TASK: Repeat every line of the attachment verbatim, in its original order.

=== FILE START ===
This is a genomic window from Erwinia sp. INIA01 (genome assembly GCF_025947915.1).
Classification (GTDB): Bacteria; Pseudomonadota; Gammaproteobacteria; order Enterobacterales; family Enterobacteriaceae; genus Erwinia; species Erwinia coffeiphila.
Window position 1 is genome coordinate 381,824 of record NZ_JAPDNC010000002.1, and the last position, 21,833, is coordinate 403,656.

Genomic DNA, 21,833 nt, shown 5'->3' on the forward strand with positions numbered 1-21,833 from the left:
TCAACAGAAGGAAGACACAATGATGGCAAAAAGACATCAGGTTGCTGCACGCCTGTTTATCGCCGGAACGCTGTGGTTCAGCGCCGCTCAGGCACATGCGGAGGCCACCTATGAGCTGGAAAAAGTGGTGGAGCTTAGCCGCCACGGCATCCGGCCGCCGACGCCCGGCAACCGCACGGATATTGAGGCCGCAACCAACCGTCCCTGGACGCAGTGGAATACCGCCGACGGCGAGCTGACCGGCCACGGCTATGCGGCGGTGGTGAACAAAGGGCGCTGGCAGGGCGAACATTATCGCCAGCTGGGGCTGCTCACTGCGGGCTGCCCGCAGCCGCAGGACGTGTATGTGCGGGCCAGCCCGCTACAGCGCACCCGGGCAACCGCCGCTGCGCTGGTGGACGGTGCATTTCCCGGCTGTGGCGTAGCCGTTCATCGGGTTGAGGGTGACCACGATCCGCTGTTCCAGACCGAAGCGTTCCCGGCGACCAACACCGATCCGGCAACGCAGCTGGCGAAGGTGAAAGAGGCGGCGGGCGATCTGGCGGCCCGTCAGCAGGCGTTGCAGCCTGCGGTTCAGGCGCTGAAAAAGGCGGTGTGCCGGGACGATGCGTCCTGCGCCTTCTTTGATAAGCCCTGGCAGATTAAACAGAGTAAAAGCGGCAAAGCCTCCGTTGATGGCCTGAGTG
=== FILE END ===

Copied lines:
This is a genomic window from Erwinia sp. INIA01 (genome assembly GCF_025947915.1).
Classification (GTDB): Bacteria; Pseudomonadota; Gammaproteobacteria; order Enterobacterales; family Enterobacteriaceae; genus Erwinia; species Erwinia coffeiphila.
Window position 1 is genome coordinate 381,824 of record NZ_JAPDNC010000002.1, and the last position, 21,833, is coordinate 403,656.

Genomic DNA, 21,833 nt, shown 5'->3' on the forward strand with positions numbered 1-21,833 from the left:
TCAACAGAAGGAAGACACAATGATGGCAAAAAGACATCAGGTTGCTGCACGCCTGTTTATCGCCGGAACGCTGTGGTTCAGCGCCGCTCAGGCACATGCGGAGGCCACCTATGAGCTGGAAAAAGTGGTGGAGCTTAGCCGCCACGGCATCCGGCCGCCGACGCCCGGCAACCGCACGGATATTGAGGCCGCAACCAACCGTCCCTGGACGCAGTGGAATACCGCCGACGGCGAGCTGACCGGCCACGGCTATGCGGCGGTGGTGAACAAAGGGCGCTGGCAGGGCGAACATTATCGCCAGCTGGGGCTGCTCACTGCGGGCTGCCCGCAGCCGCAGGACGTGTATGTGCGGGCCAGCCCGCTACAGCGCACCCGGGCAACCGCCGCTGCGCTGGTGGACGGTGCATTTCCCGGCTGTGGCGTAGCCGTTCATCGGGTTGAGGGTGACCACGATCCGCTGTTCCAGACCGAAGCGTTCCCGGCGACCAACACCGATCCGGCAACGCAGCTGGCGAAGGTGAAAGAGGCGGCGGGCGATCTGGCGGCCCGTCAGCAGGCGTTGCAGCCTGCGGTTCAGGCGCTGAAAAAGGCGGTGTGCCGGGACGATGCGTCCTGCGCCTTCTTTGATAAGCCCTGGCAGATTAAACAGAGTAAAAGCGGCAAAGCCTCCGTTGATGGCCTGAGTG